End of Life

Una buena muerte

Issues: 

Los dilemas éticos que se presentan al final de la vida son cada vez más frecuentes y complejos. Al menos dos factores contribuyen a esto: primero, los avances impresionantes de la medicina durante las tres últimas décadas han reducido significativamente la incidencia de la muerte súbita en países desarrollados. Tenemos ahora un sistema 911 nacional listo para llamar a ambulancias de apoyo vital avanzado con equipos médicos de emergencia con una excelente capacitación y desfibriladores portátiles. Transportan a las personas críticamente enfermas a hospitales donde hay equipos esperando para hacer angioplastias de emergencia y que cuentan con centros de emergencia y unidades de cuidado intensivo para preservar la vida de los que están críticamente enfermos. Como resultado, muchos que antes hubieran muerto repentinamente ahora están muriendo gradualmente de otras enfermedades; muchos a una edad avanzada.[1] La muerte súbita, después de todo, evita muchas ambigüedades éticas. La muerte gradual plantea muchos más desafíos éticos.

Podcast Episode: 
58

Joy Riley Interviews Calum MacKellar

Dr. D. Joy Riley, Executive Director of the Tennessee Center for Bioethics and Culture, interviews Dr. Calum MacKellar, Director of Research for the Scottish Council on Human Bioethics, Edinburgh, Scotland.

Podcast Episode: 
50

Donor after Cardiac Death: What Is the Christian’s Response?

The notion of organ donation after cardiac death (DCD) came into prominent public view in 1993, with the national awareness of the Pittsburgh Protocol.[1] More recently, the U.S. Department of Health and Human Services, through the Organ Transplantation Breakthrough Collaborative, strongly encouraged increased recognition and use of DCD in an attempt to increase the number of organs available for transplantation. Even more recently, the Joint Commission on Accreditation of Healthcare Organizations (JCAHO) has stipulated that hospitals must have a DCD policy in place as of January 2007 in order to maintain accreditation. Consequentially, whereas some years ago, we might have sagely nodded our heads thinking, “this too will pass,” it is now quite apparent that the issue will not.

Podcast Episode: 
38

End of Life Decisions 101

The care of patients near the end of life can be ethically challenging. Physicians and other health care professionals may find certain concepts vague and hard to understand. Furthermore, there must be a balance between two extremes: a treat-at-all-costs vitalism on the one hand, and a too-rapid withdrawal of potentially beneficial treatments on the other. The purpose of this article is to provide some conceptual clarity.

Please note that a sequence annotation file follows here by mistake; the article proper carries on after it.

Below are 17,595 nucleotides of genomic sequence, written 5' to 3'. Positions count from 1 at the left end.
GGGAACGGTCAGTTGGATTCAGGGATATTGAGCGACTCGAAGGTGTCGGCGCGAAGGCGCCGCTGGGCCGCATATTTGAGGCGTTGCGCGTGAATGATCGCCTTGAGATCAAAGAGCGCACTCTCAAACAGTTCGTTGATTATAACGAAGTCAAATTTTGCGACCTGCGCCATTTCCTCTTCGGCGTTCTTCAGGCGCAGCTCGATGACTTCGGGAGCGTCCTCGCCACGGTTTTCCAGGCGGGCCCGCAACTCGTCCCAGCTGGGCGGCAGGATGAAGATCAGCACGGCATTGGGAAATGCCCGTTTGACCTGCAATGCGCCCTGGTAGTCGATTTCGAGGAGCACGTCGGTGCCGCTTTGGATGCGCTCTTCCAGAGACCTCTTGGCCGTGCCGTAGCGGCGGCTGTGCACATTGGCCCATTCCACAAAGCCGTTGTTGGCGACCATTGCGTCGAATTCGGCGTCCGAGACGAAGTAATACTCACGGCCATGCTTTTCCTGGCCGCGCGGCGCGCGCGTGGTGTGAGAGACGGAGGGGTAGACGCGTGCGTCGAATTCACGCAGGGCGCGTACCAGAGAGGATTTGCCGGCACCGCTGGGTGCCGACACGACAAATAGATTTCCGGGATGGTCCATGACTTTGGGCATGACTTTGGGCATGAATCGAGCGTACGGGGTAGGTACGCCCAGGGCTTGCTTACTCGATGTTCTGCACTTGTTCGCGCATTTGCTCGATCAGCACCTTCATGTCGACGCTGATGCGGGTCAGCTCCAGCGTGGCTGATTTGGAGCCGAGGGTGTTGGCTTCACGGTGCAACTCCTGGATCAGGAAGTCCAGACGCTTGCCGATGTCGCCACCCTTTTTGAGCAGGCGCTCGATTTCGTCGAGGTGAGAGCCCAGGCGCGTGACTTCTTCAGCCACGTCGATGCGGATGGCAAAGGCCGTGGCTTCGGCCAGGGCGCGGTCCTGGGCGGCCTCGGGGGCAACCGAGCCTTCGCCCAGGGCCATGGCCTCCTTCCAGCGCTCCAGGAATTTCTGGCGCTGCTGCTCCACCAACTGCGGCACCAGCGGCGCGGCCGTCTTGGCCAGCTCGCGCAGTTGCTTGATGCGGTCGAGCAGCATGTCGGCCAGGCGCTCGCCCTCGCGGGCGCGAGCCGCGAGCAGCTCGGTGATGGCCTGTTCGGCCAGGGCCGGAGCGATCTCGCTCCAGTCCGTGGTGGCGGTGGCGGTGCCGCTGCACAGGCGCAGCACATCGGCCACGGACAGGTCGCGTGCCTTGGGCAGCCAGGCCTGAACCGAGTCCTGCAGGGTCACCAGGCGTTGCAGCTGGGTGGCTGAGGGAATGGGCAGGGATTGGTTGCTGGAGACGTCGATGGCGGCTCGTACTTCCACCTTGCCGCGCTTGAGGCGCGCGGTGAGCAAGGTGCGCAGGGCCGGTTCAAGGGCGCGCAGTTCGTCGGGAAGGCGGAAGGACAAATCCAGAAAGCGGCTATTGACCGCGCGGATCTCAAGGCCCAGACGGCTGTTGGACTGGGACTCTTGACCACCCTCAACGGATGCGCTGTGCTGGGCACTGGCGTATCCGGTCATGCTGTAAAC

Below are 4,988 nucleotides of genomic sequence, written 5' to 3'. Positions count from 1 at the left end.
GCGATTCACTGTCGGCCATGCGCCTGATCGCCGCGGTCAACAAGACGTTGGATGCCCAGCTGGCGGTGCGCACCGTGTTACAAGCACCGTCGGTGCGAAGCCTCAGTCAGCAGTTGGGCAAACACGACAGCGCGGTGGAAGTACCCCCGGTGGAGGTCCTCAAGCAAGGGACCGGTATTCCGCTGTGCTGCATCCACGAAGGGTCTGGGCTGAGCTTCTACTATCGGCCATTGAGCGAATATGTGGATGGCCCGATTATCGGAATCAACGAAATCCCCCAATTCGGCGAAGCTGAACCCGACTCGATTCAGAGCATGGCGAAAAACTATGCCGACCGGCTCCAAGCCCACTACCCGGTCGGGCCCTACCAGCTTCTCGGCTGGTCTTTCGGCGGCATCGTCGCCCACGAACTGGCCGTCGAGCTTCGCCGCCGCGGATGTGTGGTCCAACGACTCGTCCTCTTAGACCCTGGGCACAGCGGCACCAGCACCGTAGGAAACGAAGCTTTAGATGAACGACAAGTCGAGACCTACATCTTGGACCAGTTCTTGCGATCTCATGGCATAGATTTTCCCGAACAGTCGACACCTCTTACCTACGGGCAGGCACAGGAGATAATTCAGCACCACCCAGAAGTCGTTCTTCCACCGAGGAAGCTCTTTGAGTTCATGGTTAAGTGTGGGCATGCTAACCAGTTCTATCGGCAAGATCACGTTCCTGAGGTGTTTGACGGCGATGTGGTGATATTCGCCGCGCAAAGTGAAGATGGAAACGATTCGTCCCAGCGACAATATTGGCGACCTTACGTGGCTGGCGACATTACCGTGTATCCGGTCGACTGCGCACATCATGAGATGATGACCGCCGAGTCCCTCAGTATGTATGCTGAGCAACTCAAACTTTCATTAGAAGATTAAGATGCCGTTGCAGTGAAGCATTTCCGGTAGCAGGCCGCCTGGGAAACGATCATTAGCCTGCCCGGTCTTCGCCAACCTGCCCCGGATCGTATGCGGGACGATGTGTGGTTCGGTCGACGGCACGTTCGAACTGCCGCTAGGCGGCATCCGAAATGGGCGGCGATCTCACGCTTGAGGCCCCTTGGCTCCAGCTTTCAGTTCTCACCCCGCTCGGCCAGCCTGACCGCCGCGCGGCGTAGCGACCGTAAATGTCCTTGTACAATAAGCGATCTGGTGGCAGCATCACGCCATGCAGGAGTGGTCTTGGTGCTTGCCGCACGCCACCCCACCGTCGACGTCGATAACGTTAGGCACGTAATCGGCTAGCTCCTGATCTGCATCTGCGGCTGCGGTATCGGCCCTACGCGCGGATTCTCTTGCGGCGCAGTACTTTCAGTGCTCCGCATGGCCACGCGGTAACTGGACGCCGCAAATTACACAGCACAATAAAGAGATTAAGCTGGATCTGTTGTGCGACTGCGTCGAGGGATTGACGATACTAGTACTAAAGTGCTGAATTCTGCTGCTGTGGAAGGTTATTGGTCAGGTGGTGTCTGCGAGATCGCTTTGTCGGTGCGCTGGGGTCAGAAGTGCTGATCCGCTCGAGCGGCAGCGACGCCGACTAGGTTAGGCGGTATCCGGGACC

Podcast Episode: 
32

End of Life Legislation (or New York's Lack Thereof)

If I were to suffer from a health care crisis from which I was unable to speak for myself, who should have the right to speak for me? Common parlance suggests that the closest members of my family (spouse and adult children, in my case) should be able to speak on my behalf. This will indeed be the case for me, because I have an advance directive appointing my wife and adult children as my health care agents. For the 4 out of 5 New Yorkers who do not have an advance directive, there is no guarantee who would have the authority to speak on their behalf.

Podcast Episode: 
16

Life's Worth: The Case against Assisted Suicide (Podcast)

Issues: 

"Favoring physician-assisted suicide (hereafter PAS) is intuitive, self-evident; it is a matter of compassion." That is what one of my students recently claimed, and his view is shared by others. "After all," he went on to argue, "what else would any humane person do but assist those who are suffering and terminally ill to die if they wish such assistance?"

Podcast Episode: 
14

Fighting for David

Issues: 

An interview with publicist Adrianna Wright.

Podcast Episode: 
12

Terri Schiavo - The First Anniversary

Issues: 

On March 31st 2005 a brain-damaged woman in a Florida hospice died some days after her tube-delivered food and fluid were withdrawn by court order (1). The case of Terri Schiavo may yet prove to be to end-of-life decision making what Roe v. Wade was to the abortion debate. Or it may not. A year on, with the “pro” view held out in a book just published by husband Michael Schiavo and the “anti” view argued in a book by Terri’s parents, Mr. and Mrs. Schindler, where are we?

Podcast Episode: 
9

Pages